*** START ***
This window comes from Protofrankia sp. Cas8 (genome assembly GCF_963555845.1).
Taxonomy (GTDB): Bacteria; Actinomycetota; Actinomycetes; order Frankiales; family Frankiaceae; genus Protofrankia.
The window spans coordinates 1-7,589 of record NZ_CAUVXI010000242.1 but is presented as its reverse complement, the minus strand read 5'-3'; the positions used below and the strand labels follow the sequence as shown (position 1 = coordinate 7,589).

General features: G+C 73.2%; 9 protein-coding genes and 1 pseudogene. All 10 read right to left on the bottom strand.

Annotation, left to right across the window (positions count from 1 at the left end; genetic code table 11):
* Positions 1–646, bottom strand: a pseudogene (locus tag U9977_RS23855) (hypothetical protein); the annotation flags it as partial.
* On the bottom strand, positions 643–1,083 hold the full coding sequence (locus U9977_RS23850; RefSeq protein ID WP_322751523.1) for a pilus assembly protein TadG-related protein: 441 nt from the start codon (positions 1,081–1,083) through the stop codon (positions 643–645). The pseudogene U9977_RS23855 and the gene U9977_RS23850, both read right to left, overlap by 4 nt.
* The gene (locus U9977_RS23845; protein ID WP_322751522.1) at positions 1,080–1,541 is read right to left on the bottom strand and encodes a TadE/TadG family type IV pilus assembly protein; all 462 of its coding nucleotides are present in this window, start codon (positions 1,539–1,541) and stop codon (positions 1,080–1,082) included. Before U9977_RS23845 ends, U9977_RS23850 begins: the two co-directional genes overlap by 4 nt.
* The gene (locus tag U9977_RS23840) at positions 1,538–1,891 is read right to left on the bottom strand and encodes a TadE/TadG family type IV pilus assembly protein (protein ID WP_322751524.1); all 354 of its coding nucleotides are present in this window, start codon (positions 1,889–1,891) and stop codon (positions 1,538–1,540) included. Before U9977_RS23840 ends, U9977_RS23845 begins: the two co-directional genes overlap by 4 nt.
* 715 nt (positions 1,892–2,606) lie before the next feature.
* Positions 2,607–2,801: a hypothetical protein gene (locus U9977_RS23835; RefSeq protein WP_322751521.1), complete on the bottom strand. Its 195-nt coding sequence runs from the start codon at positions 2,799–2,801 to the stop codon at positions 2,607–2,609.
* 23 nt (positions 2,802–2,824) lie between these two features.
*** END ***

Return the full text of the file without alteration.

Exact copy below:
This window comes from Protofrankia sp. Cas8 (genome assembly GCF_963555845.1).
Taxonomy (GTDB): Bacteria; Actinomycetota; Actinomycetes; order Frankiales; family Frankiaceae; genus Protofrankia.
The window spans coordinates 1-7,589 of record NZ_CAUVXI010000242.1 but is presented as its reverse complement, the minus strand read 5'-3'; the positions used below and the strand labels follow the sequence as shown (position 1 = coordinate 7,589).

General features: G+C 73.2%; 9 protein-coding genes and 1 pseudogene. All 10 read right to left on the bottom strand.

Annotation, left to right across the window (positions count from 1 at the left end; genetic code table 11):
* Positions 1–646, bottom strand: a pseudogene (locus tag U9977_RS23855) (hypothetical protein); the annotation flags it as partial.
* On the bottom strand, positions 643–1,083 hold the full coding sequence (locus U9977_RS23850; RefSeq protein ID WP_322751523.1) for a pilus assembly protein TadG-related protein: 441 nt from the start codon (positions 1,081–1,083) through the stop codon (positions 643–645). The pseudogene U9977_RS23855 and the gene U9977_RS23850, both read right to left, overlap by 4 nt.
* The gene (locus U9977_RS23845; protein ID WP_322751522.1) at positions 1,080–1,541 is read right to left on the bottom strand and encodes a TadE/TadG family type IV pilus assembly protein; all 462 of its coding nucleotides are present in this window, start codon (positions 1,539–1,541) and stop codon (positions 1,080–1,082) included. Before U9977_RS23845 ends, U9977_RS23850 begins: the two co-directional genes overlap by 4 nt.
* The gene (locus tag U9977_RS23840) at positions 1,538–1,891 is read right to left on the bottom strand and encodes a TadE/TadG family type IV pilus assembly protein (protein ID WP_322751524.1); all 354 of its coding nucleotides are present in this window, start codon (positions 1,889–1,891) and stop codon (positions 1,538–1,540) included. Before U9977_RS23840 ends, U9977_RS23845 begins: the two co-directional genes overlap by 4 nt.
* 715 nt (positions 1,892–2,606) lie before the next feature.
* Positions 2,607–2,801: a hypothetical protein gene (locus U9977_RS23835; RefSeq protein WP_322751521.1), complete on the bottom strand. Its 195-nt coding sequence runs from the start codon at positions 2,799–2,801 to the stop codon at positions 2,607–2,609.
* 23 nt (positions 2,802–2,824) lie between these two features.